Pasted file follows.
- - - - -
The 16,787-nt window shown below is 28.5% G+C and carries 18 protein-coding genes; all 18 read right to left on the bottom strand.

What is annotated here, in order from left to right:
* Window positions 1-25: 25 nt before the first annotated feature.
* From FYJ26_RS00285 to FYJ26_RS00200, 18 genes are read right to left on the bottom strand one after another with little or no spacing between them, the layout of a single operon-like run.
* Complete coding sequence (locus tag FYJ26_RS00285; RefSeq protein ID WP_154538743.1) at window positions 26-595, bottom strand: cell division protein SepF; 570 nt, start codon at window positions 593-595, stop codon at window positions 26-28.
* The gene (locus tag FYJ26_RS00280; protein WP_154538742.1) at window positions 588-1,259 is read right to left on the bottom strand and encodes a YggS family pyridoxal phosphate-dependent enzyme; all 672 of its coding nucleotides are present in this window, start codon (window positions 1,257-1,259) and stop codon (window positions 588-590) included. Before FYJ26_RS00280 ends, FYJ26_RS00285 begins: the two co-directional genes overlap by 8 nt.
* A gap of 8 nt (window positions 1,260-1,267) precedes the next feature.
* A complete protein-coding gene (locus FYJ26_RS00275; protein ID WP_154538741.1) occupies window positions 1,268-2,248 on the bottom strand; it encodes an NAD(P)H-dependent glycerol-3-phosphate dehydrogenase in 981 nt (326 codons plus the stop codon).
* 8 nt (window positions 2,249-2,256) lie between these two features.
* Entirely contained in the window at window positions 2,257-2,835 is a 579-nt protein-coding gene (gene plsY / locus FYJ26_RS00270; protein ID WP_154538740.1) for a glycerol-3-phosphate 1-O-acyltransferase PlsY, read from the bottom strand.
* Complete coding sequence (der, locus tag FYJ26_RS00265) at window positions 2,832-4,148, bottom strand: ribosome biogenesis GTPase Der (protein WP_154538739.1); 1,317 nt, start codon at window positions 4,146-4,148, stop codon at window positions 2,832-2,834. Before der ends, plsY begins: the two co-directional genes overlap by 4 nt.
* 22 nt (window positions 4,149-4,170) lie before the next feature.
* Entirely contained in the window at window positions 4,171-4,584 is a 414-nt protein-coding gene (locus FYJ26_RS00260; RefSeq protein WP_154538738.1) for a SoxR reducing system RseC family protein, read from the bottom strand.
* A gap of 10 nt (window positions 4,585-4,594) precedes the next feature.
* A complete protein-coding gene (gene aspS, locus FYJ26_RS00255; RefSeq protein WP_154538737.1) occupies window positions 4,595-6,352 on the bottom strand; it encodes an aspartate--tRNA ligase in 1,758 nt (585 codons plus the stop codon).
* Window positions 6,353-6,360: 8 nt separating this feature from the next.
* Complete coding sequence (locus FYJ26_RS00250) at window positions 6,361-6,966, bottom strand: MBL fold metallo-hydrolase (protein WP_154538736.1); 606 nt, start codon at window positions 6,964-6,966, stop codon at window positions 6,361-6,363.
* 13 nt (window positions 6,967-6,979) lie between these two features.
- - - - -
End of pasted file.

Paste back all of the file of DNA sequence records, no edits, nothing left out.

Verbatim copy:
The 16,787-nt window shown below is 28.5% G+C and carries 18 protein-coding genes; all 18 read right to left on the bottom strand.

What is annotated here, in order from left to right:
* Window positions 1-25: 25 nt before the first annotated feature.
* From FYJ26_RS00285 to FYJ26_RS00200, 18 genes are read right to left on the bottom strand one after another with little or no spacing between them, the layout of a single operon-like run.
* Complete coding sequence (locus tag FYJ26_RS00285; RefSeq protein ID WP_154538743.1) at window positions 26-595, bottom strand: cell division protein SepF; 570 nt, start codon at window positions 593-595, stop codon at window positions 26-28.
* The gene (locus tag FYJ26_RS00280; protein WP_154538742.1) at window positions 588-1,259 is read right to left on the bottom strand and encodes a YggS family pyridoxal phosphate-dependent enzyme; all 672 of its coding nucleotides are present in this window, start codon (window positions 1,257-1,259) and stop codon (window positions 588-590) included. Before FYJ26_RS00280 ends, FYJ26_RS00285 begins: the two co-directional genes overlap by 8 nt.
* A gap of 8 nt (window positions 1,260-1,267) precedes the next feature.
* A complete protein-coding gene (locus FYJ26_RS00275; protein ID WP_154538741.1) occupies window positions 1,268-2,248 on the bottom strand; it encodes an NAD(P)H-dependent glycerol-3-phosphate dehydrogenase in 981 nt (326 codons plus the stop codon).
* 8 nt (window positions 2,249-2,256) lie between these two features.
* Entirely contained in the window at window positions 2,257-2,835 is a 579-nt protein-coding gene (gene plsY / locus FYJ26_RS00270; protein ID WP_154538740.1) for a glycerol-3-phosphate 1-O-acyltransferase PlsY, read from the bottom strand.
* Complete coding sequence (der, locus tag FYJ26_RS00265) at window positions 2,832-4,148, bottom strand: ribosome biogenesis GTPase Der (protein WP_154538739.1); 1,317 nt, start codon at window positions 4,146-4,148, stop codon at window positions 2,832-2,834. Before der ends, plsY begins: the two co-directional genes overlap by 4 nt.
* 22 nt (window positions 4,149-4,170) lie before the next feature.
* Entirely contained in the window at window positions 4,171-4,584 is a 414-nt protein-coding gene (locus FYJ26_RS00260; RefSeq protein WP_154538738.1) for a SoxR reducing system RseC family protein, read from the bottom strand.
* A gap of 10 nt (window positions 4,585-4,594) precedes the next feature.
* A complete protein-coding gene (gene aspS, locus FYJ26_RS00255; RefSeq protein WP_154538737.1) occupies window positions 4,595-6,352 on the bottom strand; it encodes an aspartate--tRNA ligase in 1,758 nt (585 codons plus the stop codon).
* Window positions 6,353-6,360: 8 nt separating this feature from the next.
* Complete coding sequence (locus FYJ26_RS00250) at window positions 6,361-6,966, bottom strand: MBL fold metallo-hydrolase (protein WP_154538736.1); 606 nt, start codon at window positions 6,964-6,966, stop codon at window positions 6,361-6,363.
* 13 nt (window positions 6,967-6,979) lie between these two features.